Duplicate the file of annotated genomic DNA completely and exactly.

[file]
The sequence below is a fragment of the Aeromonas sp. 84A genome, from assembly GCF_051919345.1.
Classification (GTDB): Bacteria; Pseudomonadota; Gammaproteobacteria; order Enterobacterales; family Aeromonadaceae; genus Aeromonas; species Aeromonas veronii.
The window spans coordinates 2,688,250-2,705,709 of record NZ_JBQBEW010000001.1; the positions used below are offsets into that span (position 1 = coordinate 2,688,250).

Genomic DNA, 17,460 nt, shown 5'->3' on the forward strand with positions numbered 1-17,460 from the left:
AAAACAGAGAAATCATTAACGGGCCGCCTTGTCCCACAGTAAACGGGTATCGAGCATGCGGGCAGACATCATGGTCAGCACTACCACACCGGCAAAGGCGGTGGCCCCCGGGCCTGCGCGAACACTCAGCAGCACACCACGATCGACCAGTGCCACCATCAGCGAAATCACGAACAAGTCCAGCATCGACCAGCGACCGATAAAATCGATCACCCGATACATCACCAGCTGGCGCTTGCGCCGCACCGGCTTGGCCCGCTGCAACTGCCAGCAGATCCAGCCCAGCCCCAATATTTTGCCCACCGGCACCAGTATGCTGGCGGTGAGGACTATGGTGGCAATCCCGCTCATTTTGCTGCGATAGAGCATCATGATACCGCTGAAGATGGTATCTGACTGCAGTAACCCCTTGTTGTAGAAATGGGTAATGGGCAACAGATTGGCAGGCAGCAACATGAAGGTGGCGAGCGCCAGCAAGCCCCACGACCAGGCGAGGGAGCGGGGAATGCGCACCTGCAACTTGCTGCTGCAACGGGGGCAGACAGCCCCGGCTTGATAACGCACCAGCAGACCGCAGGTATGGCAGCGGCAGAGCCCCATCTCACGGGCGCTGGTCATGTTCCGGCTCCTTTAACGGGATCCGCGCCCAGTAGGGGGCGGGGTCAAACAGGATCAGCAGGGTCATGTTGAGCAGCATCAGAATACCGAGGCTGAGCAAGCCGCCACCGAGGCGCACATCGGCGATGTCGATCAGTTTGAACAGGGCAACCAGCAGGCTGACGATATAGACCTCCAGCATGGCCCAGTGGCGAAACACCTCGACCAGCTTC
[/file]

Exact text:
The sequence below is a fragment of the Aeromonas sp. 84A genome, from assembly GCF_051919345.1.
Classification (GTDB): Bacteria; Pseudomonadota; Gammaproteobacteria; order Enterobacterales; family Aeromonadaceae; genus Aeromonas; species Aeromonas veronii.
The window spans coordinates 2,688,250-2,705,709 of record NZ_JBQBEW010000001.1; the positions used below are offsets into that span (position 1 = coordinate 2,688,250).

Genomic DNA, 17,460 nt, shown 5'->3' on the forward strand with positions numbered 1-17,460 from the left:
AAAACAGAGAAATCATTAACGGGCCGCCTTGTCCCACAGTAAACGGGTATCGAGCATGCGGGCAGACATCATGGTCAGCACTACCACACCGGCAAAGGCGGTGGCCCCCGGGCCTGCGCGAACACTCAGCAGCACACCACGATCGACCAGTGCCACCATCAGCGAAATCACGAACAAGTCCAGCATCGACCAGCGACCGATAAAATCGATCACCCGATACATCACCAGCTGGCGCTTGCGCCGCACCGGCTTGGCCCGCTGCAACTGCCAGCAGATCCAGCCCAGCCCCAATATTTTGCCCACCGGCACCAGTATGCTGGCGGTGAGGACTATGGTGGCAATCCCGCTCATTTTGCTGCGATAGAGCATCATGATACCGCTGAAGATGGTATCTGACTGCAGTAACCCCTTGTTGTAGAAATGGGTAATGGGCAACAGATTGGCAGGCAGCAACATGAAGGTGGCGAGCGCCAGCAAGCCCCACGACCAGGCGAGGGAGCGGGGAATGCGCACCTGCAACTTGCTGCTGCAACGGGGGCAGACAGCCCCGGCTTGATAACGCACCAGCAGACCGCAGGTATGGCAGCGGCAGAGCCCCATCTCACGGGCGCTGGTCATGTTCCGGCTCCTTTAACGGGATCCGCGCCCAGTAGGGGGCGGGGTCAAACAGGATCAGCAGGGTCATGTTGAGCAGCATCAGAATACCGAGGCTGAGCAAGCCGCCACCGAGGCGCACATCGGCGATGTCGATCAGTTTGAACAGGGCAACCAGCAGGCTGACGATATAGACCTCCAGCATGGCCCAGTGGCGAAACACCTCGACCAGCTTC